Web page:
Community Reporter

As the liquidity continue to fly out of the Zimbabwean economy, many have been forced to wake up early so as to get a front position when the banks open, be that as it may, a new era has been born, unemployed youths are profiteering from the situation by selling queue positions.

For some, it is unheard of that a person without a bank account can wake up as early as 4 or 5 am to queue at a bank, but that is the situation in Harare.

What is happening is that the guys, get queue positions, and then sell them to latecomers (depositors) who would want to withdraw some cash. They are charging US$3.

One such young man in that business is Edward Gamu (27) of Chitungwiza who wakes up as early as 4 am to get the bank along 1st in Harare, waits until the bank opens at 8 am, then he approaches anyone who wants the position for a fee.

“This is now my source of income; there are no jobs so this is better than stealing. Sometimes I negotiate because some people may not have the $3 so if I get even $2 it is better than nothing. But, generally the prices are pegged at $3,” he says.

He adds that he and others in that business has resorted to be paid first before surrendering the queue number.

“When banks open they give those around cards with queue numbers. At times people may say I will pay after withdrawing the money, but, we don’t entertain that because some may disappear just after withdrawing their cash without paying us,” adds Gamu.

ZimNews caught up with another youth Langton Dudzai who is also in the same trade of selling queue positions, at Econet shop along 1st Street, were people queue up to get money from Ecocash, a money transfer platform by Econet.

Dudzai says he is making a living from it, getting about $15 or so dollars a day, as he can hold queue positions at several banks at a time. He explains how this is possible; “I get at a bank and take a position, then tell those around that I will be back and move to the next bank to get another position.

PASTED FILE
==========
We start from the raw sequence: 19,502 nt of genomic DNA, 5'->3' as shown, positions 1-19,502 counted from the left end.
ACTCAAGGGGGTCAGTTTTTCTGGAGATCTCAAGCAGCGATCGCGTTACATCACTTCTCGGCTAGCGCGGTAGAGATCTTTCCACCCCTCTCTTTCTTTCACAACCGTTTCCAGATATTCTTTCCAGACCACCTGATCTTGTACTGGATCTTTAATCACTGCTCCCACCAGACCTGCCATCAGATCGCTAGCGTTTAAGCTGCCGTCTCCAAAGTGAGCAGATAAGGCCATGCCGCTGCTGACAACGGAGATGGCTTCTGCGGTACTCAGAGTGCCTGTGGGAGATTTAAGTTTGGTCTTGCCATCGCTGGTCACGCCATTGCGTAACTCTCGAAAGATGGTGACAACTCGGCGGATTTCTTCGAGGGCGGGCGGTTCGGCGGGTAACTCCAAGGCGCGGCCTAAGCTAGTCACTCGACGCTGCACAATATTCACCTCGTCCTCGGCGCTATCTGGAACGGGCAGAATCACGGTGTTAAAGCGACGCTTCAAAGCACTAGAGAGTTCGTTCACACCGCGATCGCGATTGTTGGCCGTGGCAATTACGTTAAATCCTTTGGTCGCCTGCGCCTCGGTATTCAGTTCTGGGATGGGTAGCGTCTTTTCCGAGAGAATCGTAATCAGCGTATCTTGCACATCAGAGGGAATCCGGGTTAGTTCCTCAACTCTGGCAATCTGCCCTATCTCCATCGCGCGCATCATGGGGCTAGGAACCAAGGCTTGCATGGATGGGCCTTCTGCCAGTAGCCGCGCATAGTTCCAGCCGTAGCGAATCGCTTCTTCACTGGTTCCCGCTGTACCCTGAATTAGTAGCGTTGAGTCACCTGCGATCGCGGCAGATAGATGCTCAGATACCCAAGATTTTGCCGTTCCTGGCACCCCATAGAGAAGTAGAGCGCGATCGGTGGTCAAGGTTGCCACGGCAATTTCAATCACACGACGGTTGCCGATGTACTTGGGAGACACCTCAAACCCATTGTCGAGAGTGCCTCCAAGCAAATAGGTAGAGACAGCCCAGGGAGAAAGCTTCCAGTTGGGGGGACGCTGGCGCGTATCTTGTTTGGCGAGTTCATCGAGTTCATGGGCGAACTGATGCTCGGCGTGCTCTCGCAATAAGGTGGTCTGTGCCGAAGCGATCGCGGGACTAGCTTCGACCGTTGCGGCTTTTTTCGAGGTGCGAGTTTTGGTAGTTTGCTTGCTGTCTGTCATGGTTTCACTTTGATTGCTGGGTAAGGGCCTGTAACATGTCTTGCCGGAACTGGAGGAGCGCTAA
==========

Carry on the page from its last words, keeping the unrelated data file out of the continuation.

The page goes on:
“When the bank opens, I then sell the position, and proceed to the other bank and sell my other position there again. At one time I was accused of being a queue skipper, but those who had seen me earlier confirmed that I was indeed in the queue,” he says.

As liquidity crunches take deep cut bites, some have resorted to buying front queue positions, because they know that money can be finished anytime before they could be served.

“You can be given number 150 on the queue, but usually banks say money is finished after serving only a few people, so some people end up buying front positions, than to rot at the back only to be told that money is finished,” said one lady only identified as Laina, who was in a queue at a bank near the Harare Civil Courts.

A security guard at one of the banks confirmed the existence of the practice of queue selling by some unemployed youths.

“It is true, that is happening, at this bank we used to give position numbers early, but, have since resorted to issuing queue numbers 15 minutes before the bank opens so that we make sure that only those present get the numbers.

“We did this so that we make sure that our clients are not disturbed by these bad elements, who seek to make a profit bout of the prevailing circumstances in the economy,” said the security detail who declined to be named citing professional reasons.

Getting money from the banks in Zimbabwe has been a mammoth task, and the introduction of bond notes into circulation has not done much in easing the situation. Depositors have been sleeping in queues, amid empty stomachs, and to make matters worse sometimes return home empty handed.

The central bank, Reserve Bank of Zimbabwe has reacted to the matter by imposing withdrawal limits to depositors. Recently, tobacco farmers at the auction floors called for the review of the limits, saying what they were allowed to withdraw was not enough. zimnews